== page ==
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We Love Life
 
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We Love Life

19 Feb 2014 | Format: MP3

7.99 (VAT included if applicable)
Buy the CD album for 11.30 and get the MP3 version for FREE. Does not apply to gift orders.
Provided by Amazon EU Srl. See Terms and Conditions for important information about costs that may apply for the MP3 version in case of returns and cancellations. Complete your purchase of the CD album to save the MP3 version to your Amazon music library.
Song Title
Time
Popularity  
30
1
3:41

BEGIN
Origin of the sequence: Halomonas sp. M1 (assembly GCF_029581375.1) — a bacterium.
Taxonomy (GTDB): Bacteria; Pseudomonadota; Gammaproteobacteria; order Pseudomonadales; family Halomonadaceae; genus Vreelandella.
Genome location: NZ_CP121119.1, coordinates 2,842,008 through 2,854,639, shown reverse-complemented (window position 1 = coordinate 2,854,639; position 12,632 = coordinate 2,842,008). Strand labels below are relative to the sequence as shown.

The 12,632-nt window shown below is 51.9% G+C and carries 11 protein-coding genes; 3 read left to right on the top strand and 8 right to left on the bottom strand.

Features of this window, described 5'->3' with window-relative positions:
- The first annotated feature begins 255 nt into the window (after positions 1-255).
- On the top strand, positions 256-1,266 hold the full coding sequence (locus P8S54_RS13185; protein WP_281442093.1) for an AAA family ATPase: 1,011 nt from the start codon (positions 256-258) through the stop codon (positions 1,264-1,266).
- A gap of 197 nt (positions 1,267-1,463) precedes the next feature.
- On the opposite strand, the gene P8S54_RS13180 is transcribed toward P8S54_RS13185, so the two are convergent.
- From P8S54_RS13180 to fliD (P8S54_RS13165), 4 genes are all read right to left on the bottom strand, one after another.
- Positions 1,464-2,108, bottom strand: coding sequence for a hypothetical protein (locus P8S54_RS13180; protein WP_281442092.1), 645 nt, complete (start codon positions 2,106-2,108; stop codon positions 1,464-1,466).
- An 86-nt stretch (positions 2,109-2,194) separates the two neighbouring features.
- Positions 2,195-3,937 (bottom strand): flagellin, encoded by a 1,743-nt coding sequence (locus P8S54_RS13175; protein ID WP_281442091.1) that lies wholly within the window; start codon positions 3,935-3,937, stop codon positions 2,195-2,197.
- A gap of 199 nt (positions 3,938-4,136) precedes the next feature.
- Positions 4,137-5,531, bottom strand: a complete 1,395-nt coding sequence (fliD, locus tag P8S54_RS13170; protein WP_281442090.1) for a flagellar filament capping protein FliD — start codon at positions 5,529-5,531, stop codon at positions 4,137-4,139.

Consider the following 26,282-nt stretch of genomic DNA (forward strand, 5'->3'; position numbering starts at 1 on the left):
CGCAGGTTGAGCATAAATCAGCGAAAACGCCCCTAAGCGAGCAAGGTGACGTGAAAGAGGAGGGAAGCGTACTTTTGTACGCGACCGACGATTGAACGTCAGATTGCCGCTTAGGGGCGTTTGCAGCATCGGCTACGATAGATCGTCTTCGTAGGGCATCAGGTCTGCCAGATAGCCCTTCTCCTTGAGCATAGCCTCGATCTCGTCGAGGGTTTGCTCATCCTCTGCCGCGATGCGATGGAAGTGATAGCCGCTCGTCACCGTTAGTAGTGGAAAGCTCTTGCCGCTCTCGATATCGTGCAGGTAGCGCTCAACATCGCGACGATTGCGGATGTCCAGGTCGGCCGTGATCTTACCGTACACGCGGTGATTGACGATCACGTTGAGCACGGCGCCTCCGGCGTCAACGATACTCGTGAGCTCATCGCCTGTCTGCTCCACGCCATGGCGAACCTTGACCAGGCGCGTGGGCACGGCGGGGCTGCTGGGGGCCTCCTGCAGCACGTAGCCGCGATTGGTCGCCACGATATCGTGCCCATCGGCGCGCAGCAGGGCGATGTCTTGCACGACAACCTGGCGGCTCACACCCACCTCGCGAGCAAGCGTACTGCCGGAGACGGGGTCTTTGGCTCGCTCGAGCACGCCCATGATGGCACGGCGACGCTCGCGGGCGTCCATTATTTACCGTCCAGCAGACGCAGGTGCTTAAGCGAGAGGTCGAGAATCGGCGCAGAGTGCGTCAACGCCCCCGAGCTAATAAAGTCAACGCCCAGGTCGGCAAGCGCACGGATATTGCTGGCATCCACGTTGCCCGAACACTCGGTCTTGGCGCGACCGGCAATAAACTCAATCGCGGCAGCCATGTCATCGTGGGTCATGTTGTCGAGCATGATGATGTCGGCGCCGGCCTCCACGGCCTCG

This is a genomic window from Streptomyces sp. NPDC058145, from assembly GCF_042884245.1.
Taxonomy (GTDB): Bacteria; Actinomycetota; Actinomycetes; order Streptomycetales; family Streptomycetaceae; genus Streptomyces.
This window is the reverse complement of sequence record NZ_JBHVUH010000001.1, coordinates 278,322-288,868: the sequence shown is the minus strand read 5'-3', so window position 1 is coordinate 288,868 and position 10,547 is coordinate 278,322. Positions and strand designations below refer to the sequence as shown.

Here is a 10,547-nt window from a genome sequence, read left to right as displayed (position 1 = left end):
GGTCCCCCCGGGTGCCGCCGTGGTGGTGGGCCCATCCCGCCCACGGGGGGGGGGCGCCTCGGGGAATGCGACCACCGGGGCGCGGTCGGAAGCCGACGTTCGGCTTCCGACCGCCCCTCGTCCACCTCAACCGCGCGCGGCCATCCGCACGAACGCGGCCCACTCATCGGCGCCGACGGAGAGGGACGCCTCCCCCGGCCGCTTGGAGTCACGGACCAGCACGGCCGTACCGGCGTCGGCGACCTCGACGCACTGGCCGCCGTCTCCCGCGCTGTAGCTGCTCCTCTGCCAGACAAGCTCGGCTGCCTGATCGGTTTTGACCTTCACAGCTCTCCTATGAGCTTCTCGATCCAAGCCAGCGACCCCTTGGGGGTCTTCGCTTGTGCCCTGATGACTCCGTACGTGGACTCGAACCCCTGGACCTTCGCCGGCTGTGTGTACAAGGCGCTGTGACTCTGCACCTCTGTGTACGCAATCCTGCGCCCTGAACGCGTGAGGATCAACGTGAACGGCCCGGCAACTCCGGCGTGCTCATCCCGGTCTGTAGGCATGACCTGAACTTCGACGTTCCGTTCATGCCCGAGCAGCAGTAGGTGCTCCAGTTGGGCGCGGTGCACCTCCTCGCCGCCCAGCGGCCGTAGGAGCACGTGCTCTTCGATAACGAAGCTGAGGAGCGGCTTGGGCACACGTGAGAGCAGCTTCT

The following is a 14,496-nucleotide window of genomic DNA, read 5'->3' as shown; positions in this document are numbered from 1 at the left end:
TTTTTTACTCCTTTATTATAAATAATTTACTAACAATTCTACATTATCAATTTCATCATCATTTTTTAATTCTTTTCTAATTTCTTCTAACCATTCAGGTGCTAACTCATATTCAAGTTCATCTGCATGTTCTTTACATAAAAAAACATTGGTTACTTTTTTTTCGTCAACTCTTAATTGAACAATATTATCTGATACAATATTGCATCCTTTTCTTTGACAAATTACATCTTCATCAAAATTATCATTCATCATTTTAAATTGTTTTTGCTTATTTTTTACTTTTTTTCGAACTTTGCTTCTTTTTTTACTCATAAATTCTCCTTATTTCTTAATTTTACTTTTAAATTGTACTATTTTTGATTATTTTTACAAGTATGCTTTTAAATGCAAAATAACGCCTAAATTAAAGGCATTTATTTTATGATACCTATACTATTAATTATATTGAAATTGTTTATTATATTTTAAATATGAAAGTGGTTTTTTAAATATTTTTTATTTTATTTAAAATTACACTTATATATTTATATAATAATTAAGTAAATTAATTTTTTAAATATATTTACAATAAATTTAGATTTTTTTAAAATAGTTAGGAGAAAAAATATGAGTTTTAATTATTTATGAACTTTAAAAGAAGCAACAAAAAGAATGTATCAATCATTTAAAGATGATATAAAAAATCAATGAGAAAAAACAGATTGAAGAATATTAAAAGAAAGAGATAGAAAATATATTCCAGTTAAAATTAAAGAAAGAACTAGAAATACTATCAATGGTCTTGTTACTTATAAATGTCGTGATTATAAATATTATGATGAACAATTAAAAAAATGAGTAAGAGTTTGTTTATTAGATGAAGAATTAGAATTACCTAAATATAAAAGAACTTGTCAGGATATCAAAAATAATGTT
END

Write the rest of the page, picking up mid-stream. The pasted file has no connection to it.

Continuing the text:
30
2
3:59
30
3
4:38
30
4
4:49
30
5
8:18
30
6
5:32
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4:12
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8
4:15
30
9
4:15
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4:15
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11
5:52

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Product details

  • Label: Universal-Island Records Ltd.
  • Copyright: (C) 2001 Universal Island Records Ltd. A Universal Music Company.
  • Record Company Required Metadata: Music file metadata contains unique purchase identifier. Learn more.
  • Total Length: 53:46
  • Genres:
  • ASIN: B00445LHX6
  • Average Customer Review: 4.4 out of 5 stars  See all reviews (40 customer reviews)
  • Amazon Bestsellers Rank: 474,761 in MP3 Albums (See Top 100 in MP3 Albums)

Customer Reviews

4.4 out of 5 stars
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Most Helpful Customer Reviews

8 of 8 people found the following review helpful By A Customer on 27 Sep 2003
Format: Audio CD